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    National Memorial Arizona

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Agaves - Century plants

Palmer's agave with stalk showing seed pods.

Palmer's agave

Photo by David Bly

Agaves, also known as “century plants,” are easily recognized with stout spear-like leaves that grow from the center of a rosette. This rosette of leaves concentrates rainwater near the plant’s base, thus creating a mechanism for self-irrigation. Despite their name, most agaves bloom within 15-30 years. The plant puts all its energy into the flowering stalk, then dies the following season.

The fibrous leaves were used to make cloth, rope, needles (from the pointed tips) and thread. Baked in underground pits, the hearts (harvested just before flowering) were relished by Native peoples for their sugary sweetness and were also pounded into cakes that were dried for storage. Mexican tequila, has been made for centuries in central Mexico from fermented and distilled agave juice. The stalks are eaten by deer, squirrels, and many other animals, and the flower nectar is consumed by hummingbirds and bats in exchange for pollination.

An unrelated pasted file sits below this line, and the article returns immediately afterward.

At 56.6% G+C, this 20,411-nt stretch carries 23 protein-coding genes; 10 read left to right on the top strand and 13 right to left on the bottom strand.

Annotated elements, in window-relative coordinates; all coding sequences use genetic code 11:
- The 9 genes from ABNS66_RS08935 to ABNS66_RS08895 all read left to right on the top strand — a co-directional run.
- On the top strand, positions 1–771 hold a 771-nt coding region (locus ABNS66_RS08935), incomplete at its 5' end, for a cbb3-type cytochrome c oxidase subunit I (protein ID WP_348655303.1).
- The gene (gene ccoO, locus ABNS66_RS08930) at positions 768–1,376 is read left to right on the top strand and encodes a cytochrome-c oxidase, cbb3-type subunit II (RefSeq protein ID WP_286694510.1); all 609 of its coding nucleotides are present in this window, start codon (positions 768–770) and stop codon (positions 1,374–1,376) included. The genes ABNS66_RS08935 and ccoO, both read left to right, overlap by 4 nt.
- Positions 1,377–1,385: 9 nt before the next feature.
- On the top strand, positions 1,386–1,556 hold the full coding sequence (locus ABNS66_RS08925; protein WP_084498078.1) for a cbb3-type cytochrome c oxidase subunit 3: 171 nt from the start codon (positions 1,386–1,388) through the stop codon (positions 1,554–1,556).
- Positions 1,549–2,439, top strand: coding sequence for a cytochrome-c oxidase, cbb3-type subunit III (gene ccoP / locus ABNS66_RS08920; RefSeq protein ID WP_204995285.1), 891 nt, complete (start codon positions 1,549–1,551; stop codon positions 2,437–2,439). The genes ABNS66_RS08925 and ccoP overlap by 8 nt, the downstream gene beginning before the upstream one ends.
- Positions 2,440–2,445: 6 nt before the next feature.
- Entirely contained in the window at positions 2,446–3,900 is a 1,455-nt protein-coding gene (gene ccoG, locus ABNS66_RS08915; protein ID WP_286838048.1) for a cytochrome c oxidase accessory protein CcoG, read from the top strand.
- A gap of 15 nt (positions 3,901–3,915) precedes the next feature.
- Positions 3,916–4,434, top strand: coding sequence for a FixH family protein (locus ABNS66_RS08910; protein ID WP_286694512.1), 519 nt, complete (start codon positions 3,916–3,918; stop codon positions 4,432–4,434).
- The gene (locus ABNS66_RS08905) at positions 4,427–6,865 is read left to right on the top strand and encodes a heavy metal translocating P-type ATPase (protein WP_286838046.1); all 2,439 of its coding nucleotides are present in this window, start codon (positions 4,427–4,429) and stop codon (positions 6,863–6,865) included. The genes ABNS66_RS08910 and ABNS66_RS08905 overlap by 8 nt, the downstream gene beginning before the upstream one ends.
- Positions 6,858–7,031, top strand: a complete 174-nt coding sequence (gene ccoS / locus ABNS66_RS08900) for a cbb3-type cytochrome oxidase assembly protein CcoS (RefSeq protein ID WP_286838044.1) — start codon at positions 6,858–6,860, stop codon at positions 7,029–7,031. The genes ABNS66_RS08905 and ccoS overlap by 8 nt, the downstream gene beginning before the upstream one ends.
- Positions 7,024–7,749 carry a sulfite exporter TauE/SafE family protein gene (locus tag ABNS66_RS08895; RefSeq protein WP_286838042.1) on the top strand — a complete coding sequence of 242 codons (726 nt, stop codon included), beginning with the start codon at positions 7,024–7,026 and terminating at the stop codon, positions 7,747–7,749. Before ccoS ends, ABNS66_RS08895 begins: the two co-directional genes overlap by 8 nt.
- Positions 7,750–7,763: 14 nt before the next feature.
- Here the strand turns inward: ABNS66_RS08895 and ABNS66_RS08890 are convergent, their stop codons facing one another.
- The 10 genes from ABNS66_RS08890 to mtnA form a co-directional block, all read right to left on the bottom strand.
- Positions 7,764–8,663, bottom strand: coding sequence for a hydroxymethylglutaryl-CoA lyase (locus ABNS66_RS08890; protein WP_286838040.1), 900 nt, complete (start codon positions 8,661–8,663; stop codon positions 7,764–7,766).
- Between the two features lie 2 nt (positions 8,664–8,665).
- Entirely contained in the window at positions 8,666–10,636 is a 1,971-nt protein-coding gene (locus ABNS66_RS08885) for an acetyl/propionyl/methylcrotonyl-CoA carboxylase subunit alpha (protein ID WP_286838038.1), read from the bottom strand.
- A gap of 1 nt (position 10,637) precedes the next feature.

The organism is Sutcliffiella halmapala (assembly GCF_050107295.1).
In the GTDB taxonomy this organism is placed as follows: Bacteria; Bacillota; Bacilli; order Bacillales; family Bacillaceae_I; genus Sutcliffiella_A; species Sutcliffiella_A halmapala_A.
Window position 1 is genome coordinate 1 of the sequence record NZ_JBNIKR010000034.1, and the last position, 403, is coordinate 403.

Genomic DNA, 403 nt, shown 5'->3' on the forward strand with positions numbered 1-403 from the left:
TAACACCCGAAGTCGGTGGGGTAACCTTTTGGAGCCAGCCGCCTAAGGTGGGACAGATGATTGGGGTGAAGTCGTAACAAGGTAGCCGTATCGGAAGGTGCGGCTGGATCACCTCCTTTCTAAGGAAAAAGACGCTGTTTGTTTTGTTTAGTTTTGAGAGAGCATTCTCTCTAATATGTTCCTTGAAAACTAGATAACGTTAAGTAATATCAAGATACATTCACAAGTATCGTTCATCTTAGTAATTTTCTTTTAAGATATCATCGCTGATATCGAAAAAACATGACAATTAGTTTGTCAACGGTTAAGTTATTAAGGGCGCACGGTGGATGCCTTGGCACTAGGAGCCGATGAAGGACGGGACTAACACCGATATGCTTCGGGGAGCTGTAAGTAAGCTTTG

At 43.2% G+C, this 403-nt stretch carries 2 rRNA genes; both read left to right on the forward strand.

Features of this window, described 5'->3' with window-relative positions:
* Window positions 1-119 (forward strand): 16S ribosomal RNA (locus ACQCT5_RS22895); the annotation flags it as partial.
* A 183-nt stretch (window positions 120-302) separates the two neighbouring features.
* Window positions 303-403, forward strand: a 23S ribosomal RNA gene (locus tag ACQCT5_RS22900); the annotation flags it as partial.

During the lesser long-nosed bats’ presence in southeastern Arizona and southwestern New Mexico from July to September, it depends almost exclusively on Palmer agave as a food source. Although it was once thought that Palmer’s agave needed the lesser long-nosed bat survive, more recent studies show that other animals and insects (bees, hummingbirds, orioles, hawkmoths, butterflies, and wasps) adequately pollinate these plants. The bats need the agaves more than the agaves need the bats because there is not mush else for them to forage on during late summer.

Agave ready for planting.

A volunteer holds an agave ready to plant.

NPS Photo- K. Hooper

Agave Planting Day- 2012
Now is your chance to help the Lesser long-nosed bat. On Saturday, August 18th, 2012 from 7:00 am to 1:00 pm, volunteers like you will plant over 1000 agaves to help protect the habitat of this endangered bat.


Did You Know?

barking frog

Coronado National Memorial is home to the rare barking frog. Its presence was first confirmed here in 1993. The barking frog hibernates for almost the entire year, except for a few weeks in summer after the first heavy rains. Then, the males can be heard calling from limestone crevices for mates.